Tooth Enamel Loss and Repair

New Post has been published on https://flintlockdental.com/2018/01/03/tooth-enamel-loss/

Tooth Enamel Loss and Repair

tooth enamel loss

What is tooth enamel, and why is it so important?

Tooth enamel is the thin outer covering of the tooth. It’s a tough protective shell for your teeth and is the hardest tissue in the human body. Enamel covers the crown of your tooth, which is the part that’s seen outside of the gums.

This part of your tooth is important for a couple of reasons: it’s a protector of your tooth, and it does not grow back. Once you lose a part of the enamel on your tooth, it’s gone forever. This is why keeping your teeth clean and in good health is so important. Tooth enamel loss is a problem that everyone has to deal with as they get older, but there are several ways to try to slow it down.

What Does Tooth Enamel Do?

Tooth enamel protects your tooth from damage. This includes factors from daily use such as chewing, biting, and grinding. The enamel on your teeth also helps keep them insulated from potentially painful temperatures and chemicals.

Due to the types of cells that make them up, broken bones can heal, but your tooth enamel cannot. Once a tooth is chipped, broken, or worn down, the damage is lasting. Your tooth enamel has no living, reproducing cells. This means that it’s super tough, but also that it cannot repair itself.

What Causes Enamel Erosion?

Most tooth erosion happens when acid wears away the enamel on the teeth slowly over time. There are several causes for enamel erosion, including:

  • Too much soft drink consumption (these are full of citric acids).
  • Fruit drinks (some acids in fruit juice are more erosive than battery acid).
  • Diet (if it’s high in sugars and starches).
  • Dry mouth or low salivary flow (your saliva provides some protection for your teeth).
  • Acid reflux disease, also known as gastroesophageal reflux disease (GERD).
  • Medications like aspirin or antihistamines.
  • Genetics and inherited conditions.

Other Factors in Tooth Erosion

There are more factors than those listed above that can cause erosion and tooth enamel loss, known as environmental factors. They can be anything from friction, wear and tear, stress, corrosion, or any combination of the above.

Unfortunately, the way you go about brushing your teeth can also contribute to enamel loss. If you brush too hard, with too tough of bristles, or too often, you wear away at the enamel, and this causes your teeth to become sensitive.

Some tooth enamel loss is not preventable. Some weak enamel may be cause in utero. Some babies do not form strong teeth, either from the mother’s nutritional habits during pregnancy or other medical reasons. So no matter how you change your diet or address the other causes of tooth erosion, there are times where the damage cannot be prevented.

Tooth enamel erosion has also recently been linked to celiac disease, an issue where a person’s gut cannot tolerate gluten. The exact connection to these two issues remains a unknown, but researchers have a theory that it may have to do with the absorption problems in the small intestine. This could prevent teeth from getting the nutrients that are needed for proper development.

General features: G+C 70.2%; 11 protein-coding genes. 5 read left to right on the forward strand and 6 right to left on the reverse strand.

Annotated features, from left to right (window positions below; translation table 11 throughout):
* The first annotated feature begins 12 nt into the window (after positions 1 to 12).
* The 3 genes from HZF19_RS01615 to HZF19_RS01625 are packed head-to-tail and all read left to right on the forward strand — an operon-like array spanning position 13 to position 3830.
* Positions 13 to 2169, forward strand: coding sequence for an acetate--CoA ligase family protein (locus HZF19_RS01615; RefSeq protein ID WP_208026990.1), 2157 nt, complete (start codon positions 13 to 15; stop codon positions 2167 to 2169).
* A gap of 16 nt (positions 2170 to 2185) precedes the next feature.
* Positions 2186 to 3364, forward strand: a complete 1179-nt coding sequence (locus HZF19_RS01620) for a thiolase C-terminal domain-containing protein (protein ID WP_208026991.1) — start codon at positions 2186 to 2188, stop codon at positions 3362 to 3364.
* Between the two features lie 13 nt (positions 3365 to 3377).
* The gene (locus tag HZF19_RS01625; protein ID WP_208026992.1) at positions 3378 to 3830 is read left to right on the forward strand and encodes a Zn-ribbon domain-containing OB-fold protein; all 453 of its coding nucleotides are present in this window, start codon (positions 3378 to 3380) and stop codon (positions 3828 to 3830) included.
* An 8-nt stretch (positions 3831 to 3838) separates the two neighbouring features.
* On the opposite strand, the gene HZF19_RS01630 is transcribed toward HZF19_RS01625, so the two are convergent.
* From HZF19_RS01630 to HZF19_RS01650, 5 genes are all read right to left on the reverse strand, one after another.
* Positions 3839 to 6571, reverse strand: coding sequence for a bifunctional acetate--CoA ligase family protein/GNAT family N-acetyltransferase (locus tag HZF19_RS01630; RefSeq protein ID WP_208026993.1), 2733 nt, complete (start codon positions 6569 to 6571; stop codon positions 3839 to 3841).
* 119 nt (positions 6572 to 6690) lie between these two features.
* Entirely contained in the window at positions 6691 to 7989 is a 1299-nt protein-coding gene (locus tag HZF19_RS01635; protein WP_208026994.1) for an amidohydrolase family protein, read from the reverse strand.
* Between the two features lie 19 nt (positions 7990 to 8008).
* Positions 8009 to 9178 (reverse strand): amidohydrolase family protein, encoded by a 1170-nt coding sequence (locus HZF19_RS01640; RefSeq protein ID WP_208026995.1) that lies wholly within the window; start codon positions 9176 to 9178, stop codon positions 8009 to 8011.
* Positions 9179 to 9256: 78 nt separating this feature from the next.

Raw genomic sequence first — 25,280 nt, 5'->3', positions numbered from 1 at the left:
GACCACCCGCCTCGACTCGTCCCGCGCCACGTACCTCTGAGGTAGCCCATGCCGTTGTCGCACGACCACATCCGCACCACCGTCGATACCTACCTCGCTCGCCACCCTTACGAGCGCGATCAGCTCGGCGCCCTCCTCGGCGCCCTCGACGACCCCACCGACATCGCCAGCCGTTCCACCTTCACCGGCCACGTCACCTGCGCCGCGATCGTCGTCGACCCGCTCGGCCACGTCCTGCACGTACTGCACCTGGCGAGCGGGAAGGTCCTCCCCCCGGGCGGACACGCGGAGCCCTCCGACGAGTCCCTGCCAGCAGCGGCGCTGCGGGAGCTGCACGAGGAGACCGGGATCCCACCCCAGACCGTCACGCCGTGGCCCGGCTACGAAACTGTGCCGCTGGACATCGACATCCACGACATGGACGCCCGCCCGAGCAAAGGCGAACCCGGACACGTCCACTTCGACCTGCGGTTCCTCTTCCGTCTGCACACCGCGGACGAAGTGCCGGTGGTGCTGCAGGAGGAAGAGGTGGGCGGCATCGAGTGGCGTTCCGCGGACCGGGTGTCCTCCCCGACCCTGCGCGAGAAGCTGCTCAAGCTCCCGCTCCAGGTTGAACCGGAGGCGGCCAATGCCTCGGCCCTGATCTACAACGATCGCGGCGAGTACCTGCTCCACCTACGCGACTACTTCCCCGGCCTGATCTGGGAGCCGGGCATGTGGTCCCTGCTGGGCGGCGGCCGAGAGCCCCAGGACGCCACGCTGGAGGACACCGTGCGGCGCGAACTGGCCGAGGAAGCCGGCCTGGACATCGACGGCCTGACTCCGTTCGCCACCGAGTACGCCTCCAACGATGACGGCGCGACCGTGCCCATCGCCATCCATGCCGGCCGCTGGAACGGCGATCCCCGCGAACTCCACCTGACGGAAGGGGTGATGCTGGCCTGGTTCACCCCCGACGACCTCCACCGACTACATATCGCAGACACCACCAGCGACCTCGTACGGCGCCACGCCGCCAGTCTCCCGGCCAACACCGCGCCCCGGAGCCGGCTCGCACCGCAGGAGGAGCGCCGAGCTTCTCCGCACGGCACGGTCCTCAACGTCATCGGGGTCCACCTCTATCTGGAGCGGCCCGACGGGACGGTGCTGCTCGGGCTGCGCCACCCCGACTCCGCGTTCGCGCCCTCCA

Side Effects of Enamel Erosion

Now that you know the causes of tooth enamel erosion, you need to know the signs to watch out for. There are several side effects, and Flintlock Dental will go over them below:

Tooth Sensitivity – This is the most common side effect and can be caused by a reduction of the tooth’s protective coating. Your teeth may hurt when you eat very hot or cold foods, when you brush, or when your gums are exposed to air.

Yellow Teeth – This is caused by the enamel on your teeth being worn so thin that you see the underlying dentin of your teeth, which is yellow.

Uneven Edges – As your tooth enamel wears away, it can result in rough edges that eventually lead to chips and cracks.

Increased Tooth Decay – When you lose the protective layer for your teeth, the tooth starts to become more susceptible to cavities.

Tooth Enamel Repair

Tooth enamel cannot be replicated, but dentists can offer some assistance in repairing the worn down enamel. There are two main ways for eroded teeth to be treated:

Tooth Bonding – This process can be used in cases of milder erosion and is a cosmetic procedure. A resin that’s tinted to match your tooth is applied to the damaged area. Once it hardens, it’s bonded to your tooth and trimmed and polished to fit into your mouth correctly. This entire process takes an hour or less and usually takes just one appointment.

Tooth Crowns – A crown is something that can be applied to a tooth in a more serious case of weak enamel. This procedure involves capping the tooth with a new material that will help protect the damaged areas. A crown can help restore the function to a damaged tooth and will allow you to eat and drink without pain. It will also help protect your tooth against any future decay.

Once you start to experience tooth enamel loss, it’s important to take action to protect and repair it. This is not something that can be replaced once it’s gone, and it’s very important to keep it healthy. Make sure you keep your appointments for your teeth to be cleaned and checked, as this is the best prevention for tooth enamel erosion available.

If you want more information on oral health, check out Flintlock Dental’s other blogs, such as this one that goes over the issue of receding gums.

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